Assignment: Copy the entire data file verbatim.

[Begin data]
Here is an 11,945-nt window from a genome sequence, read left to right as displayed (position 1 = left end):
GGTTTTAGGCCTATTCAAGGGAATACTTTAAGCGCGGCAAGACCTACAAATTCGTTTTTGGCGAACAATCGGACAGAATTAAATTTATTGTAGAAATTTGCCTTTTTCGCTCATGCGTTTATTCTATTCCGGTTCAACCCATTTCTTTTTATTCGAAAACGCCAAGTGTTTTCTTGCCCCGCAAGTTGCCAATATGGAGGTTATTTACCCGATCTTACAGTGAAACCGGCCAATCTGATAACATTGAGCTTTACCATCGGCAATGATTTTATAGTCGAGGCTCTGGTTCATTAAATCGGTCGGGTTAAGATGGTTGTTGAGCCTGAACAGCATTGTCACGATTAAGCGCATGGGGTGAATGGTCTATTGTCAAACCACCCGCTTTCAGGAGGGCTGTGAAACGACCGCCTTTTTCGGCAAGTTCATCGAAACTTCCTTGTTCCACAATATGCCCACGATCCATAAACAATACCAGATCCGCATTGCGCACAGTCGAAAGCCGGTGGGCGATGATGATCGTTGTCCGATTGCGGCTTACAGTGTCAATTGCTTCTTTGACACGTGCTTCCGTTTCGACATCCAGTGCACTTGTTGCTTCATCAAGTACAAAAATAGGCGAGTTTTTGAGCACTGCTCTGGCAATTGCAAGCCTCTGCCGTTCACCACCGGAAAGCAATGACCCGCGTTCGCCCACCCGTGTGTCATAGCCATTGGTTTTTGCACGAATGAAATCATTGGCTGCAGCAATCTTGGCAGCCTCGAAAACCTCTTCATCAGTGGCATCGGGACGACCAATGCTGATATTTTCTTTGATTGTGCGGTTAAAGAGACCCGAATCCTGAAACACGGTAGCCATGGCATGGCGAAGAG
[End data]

Here is an 11,945-nt window from a genome sequence, read left to right as displayed (position 1 = left end):
GGTTTTAGGCCTATTCAAGGGAATACTTTAAGCGCGGCAAGACCTACAAATTCGTTTTTGGCGAACAATCGGACAGAATTAAATTTATTGTAGAAATTTGCCTTTTTCGCTCATGCGTTTATTCTATTCCGGTTCAACCCATTTCTTTTTATTCGAAAACGCCAAGTGTTTTCTTGCCCCGCAAGTTGCCAATATGGAGGTTATTTACCCGATCTTACAGTGAAACCGGCCAATCTGATAACATTGAGCTTTACCATCGGCAATGATTTTATAGTCGAGGCTCTGGTTCATTAAATCGGTCGGGTTAAGATGGTTGTTGAGCCTGAACAGCATTGTCACGATTAAGCGCATGGGGTGAATGGTCTATTGTCAAACCACCCGCTTTCAGGAGGGCTGTGAAACGACCGCCTTTTTCGGCAAGTTCATCGAAACTTCCTTGTTCCACAATATGCCCACGATCCATAAACAATACCAGATCCGCATTGCGCACAGTCGAAAGCCGGTGGGCGATGATGATCGTTGTCCGATTGCGGCTTACAGTGTCAATTGCTTCTTTGACACGTGCTTCCGTTTCGACATCCAGTGCACTTGTTGCTTCATCAAGTACAAAAATAGGCGAGTTTTTGAGCACTGCTCTGGCAATTGCAAGCCTCTGCCGTTCACCACCGGAAAGCAATGACCCGCGTTCGCCCACCCGTGTGTCATAGCCATTGGTTTTTGCACGAATGAAATCATTGGCTGCAGCAATCTTGGCAGCCTCGAAAACCTCTTCATCAGTGGCATCGGGACGACCAATGCTGATATTTTCTTTGATTGTGCGGTTAAAGAGACCCGAATCCTGAAACACGGTAGCCATGGCATGGCGAAGAG